By R.T. Watson
Walt Disney Co. posted its first quarterly loss since 2001, nearly $5 billion, as the majority of its business segments reeled from government efforts to corral the coronavirus by shutting down public spaces around the world.
The Covid-19 pandemic has closed Disney's theme parks, virtually eliminated movie distribution and curtailed live sports, a key programming source for Disney TV networks. However, the world's shut-in nature has helped the company's Disney+ streaming service secure more than 60 million users in nearly nine months, a mark that Netflix took about eight years to achieve.
Disney said Tuesday it lost $4.72 billion in the three months ended June 27, compared with a profit of $1.43 billion in the year-earlier period. Total revenue fell 42% to $11.8 billion.
The company's prior quarterly loss, amounting to $567 million, came in early 2001, according to FactSet data.
Investors appeared to be more interested in the strong results from Disney+, which reported strong subscriber growth and next month will premiere the long-postponed live-action remake of "Mulan." Disney shares rose about 5% in after-hours trading following the earnings release.
The shares have rallied more than 36% from their pandemic low in late March, according to FactSet, but are still off about 19% this year.
As expected, Disney's theme-parks business was hit the hardest in the just-ended fiscal third quarter. The company estimated the pandemic had a $3.5 billion negative impact on the segment. The result was a $1.96 billion loss for the business, compared with $1.72 billion in operating income a year earlier. The company's domestic parks, resorts, cruise lines and Disneyland Paris were closed during the entire period. Shanghai Disney Resort and Hong Kong Disneyland were able to operate for a portion of the quarter.
"We continue to work with national and local health and government officials in this very fluid situation and are making adjustments as necessary," said Disney Chief Executive Bob Chapek.
Last month's reopening of Walt Disney World theme park in Orlando, Fla., has so far been disappointing, finance chief Christine M. McCarthy said Tuesday.
"The upside we are seeing from reopening is less than we originally expected given the recent surge in Covid-19 cases in Florida," she said on an earnings conference call. Less than a month ago, Walt Disney World reopened at reduced capacity and with heightened safety measures.
Disney postponed plans to open Disneyland in Anaheim, Calif., after the state canceled its plan to allow the park to reopen at limited capacity, amid fears that reopening other public spaces too soon had caused a resurgence in Covid-19 cases.
Last month in China, the company had to close Hong Kong Disneyland less than a month after the park reopened as government officials renewed restrictions on public gatherings amid a fresh outbreak of cases.
In a bid to adapt to the pandemic's impact, the company said its big-budget remake of "Mulan," originally slated to open in theaters this spring and postponed several times since, will now debut as a premium-priced download on Disney+. Starting early next month, it will be available for about $30 in the U.S., Canada and several other major markets. The company said the movie will open in theaters in markets where cinemas are operating.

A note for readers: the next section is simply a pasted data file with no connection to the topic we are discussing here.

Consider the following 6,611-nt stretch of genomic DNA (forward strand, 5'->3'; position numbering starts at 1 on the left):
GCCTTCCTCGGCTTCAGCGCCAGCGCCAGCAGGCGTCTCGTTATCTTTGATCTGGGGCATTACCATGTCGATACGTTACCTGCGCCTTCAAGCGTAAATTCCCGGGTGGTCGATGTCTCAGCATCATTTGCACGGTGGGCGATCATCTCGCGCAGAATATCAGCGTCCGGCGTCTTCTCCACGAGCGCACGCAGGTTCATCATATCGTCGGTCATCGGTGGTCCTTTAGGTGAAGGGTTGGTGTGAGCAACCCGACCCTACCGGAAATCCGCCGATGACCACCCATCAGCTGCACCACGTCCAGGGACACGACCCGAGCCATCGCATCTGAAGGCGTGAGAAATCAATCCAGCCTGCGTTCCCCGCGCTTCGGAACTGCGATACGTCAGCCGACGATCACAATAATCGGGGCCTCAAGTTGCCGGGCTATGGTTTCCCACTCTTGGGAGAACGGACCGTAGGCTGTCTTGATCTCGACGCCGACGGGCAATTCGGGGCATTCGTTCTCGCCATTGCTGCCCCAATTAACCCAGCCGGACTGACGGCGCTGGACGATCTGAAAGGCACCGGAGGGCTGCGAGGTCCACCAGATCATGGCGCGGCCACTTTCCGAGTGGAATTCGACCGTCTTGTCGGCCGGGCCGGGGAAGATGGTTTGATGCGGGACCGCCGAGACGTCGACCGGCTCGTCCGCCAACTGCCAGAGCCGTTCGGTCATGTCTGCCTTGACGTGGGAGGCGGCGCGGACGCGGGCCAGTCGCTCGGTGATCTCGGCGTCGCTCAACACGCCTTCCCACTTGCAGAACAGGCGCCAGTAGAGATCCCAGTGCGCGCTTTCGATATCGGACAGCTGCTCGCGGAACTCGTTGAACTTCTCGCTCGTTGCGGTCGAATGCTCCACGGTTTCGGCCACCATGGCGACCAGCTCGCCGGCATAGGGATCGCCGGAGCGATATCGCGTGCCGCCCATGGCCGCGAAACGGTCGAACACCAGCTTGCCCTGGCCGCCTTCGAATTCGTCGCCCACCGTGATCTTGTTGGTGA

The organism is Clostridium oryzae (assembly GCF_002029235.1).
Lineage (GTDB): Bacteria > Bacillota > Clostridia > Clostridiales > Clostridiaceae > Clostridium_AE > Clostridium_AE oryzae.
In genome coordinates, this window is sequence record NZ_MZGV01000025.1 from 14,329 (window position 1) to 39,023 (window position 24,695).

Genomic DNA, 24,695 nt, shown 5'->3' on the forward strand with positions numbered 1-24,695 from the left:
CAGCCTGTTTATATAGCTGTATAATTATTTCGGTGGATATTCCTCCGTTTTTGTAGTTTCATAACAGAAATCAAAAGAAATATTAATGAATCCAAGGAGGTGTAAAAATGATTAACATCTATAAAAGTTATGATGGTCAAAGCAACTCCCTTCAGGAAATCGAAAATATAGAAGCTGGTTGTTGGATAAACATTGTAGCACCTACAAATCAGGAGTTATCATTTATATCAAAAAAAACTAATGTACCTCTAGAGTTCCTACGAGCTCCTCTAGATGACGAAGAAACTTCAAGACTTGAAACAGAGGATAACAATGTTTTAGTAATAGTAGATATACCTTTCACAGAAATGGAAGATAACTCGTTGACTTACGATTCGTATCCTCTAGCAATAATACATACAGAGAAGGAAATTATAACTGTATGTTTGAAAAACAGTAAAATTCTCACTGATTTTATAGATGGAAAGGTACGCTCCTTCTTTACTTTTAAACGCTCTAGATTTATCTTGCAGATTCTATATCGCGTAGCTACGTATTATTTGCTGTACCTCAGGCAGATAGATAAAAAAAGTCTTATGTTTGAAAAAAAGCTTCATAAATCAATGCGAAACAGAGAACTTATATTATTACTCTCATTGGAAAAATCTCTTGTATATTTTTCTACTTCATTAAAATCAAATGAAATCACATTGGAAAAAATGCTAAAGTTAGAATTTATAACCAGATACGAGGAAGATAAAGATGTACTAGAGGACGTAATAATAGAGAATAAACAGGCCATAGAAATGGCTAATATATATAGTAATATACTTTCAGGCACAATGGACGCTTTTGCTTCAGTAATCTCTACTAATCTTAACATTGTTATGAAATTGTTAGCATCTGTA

Mr. Chapek indicated that it doesn't envision streaming as the go-to outlet for other big-budget movies in the future.
"We're looking at 'Mulan' as a one-off," the CEO said, adding that he hoped releasing the movie on its streaming platform would help attract subscribers.
Disney+ represented one of the company's few bright spots. Since launching the service in the U.S. nearly nine months ago, Disney has built up its subscriber base at record pace. On Tuesday, Mr. Chapek said Disney+ had surpassed 60.5 million subscribers world-wide. Disney recently debuted the service in parts of Western Europe, India and Japan.
Mr. Chapek called the service the company's top priority and said he expects it to be available in nine of the world's top 10 economies by the end of the year. Disney+ will be available in Scandinavia, Belgium and Portugal next month and Latin America in November.
Disney is getting some help via the limited resumption of professional sports. The company's ESPN network recently began broadcasting the return of the NBA and MLB leagues. Thanks to strong ratings so far, Disney could see an uptick in television advertising revenue in the months to come after experiencing an entire quarter without most of its usual live-sports programming.
It's unclear when Disney will begin generating significant box-office revenue. Theaters in some overseas markets have started to reopen and major U.S. theater chains are hoping to do the same later this month. Following "Mulan," which is opening online in most of the world, the company's next major film title is the Marvel spinoff "Black Widow," slated for early November.
The economic pain of the pandemic is expected to be reflected in much of Disney's future operations, including the production of new films and series. Ms. McCarthy estimated that adhering to new guidelines and implementing enhanced safety measures to protect against the spread of Covid-19 will cost the company an additional $1 billion between now and the end of the company's next fiscal year.
Corrections & Amplifications "Mulan" will be available to Disney+ subscribers as a download for about $30. An earlier version of this article said the movie will cost that much to rent. (Corrected on Aug. 4)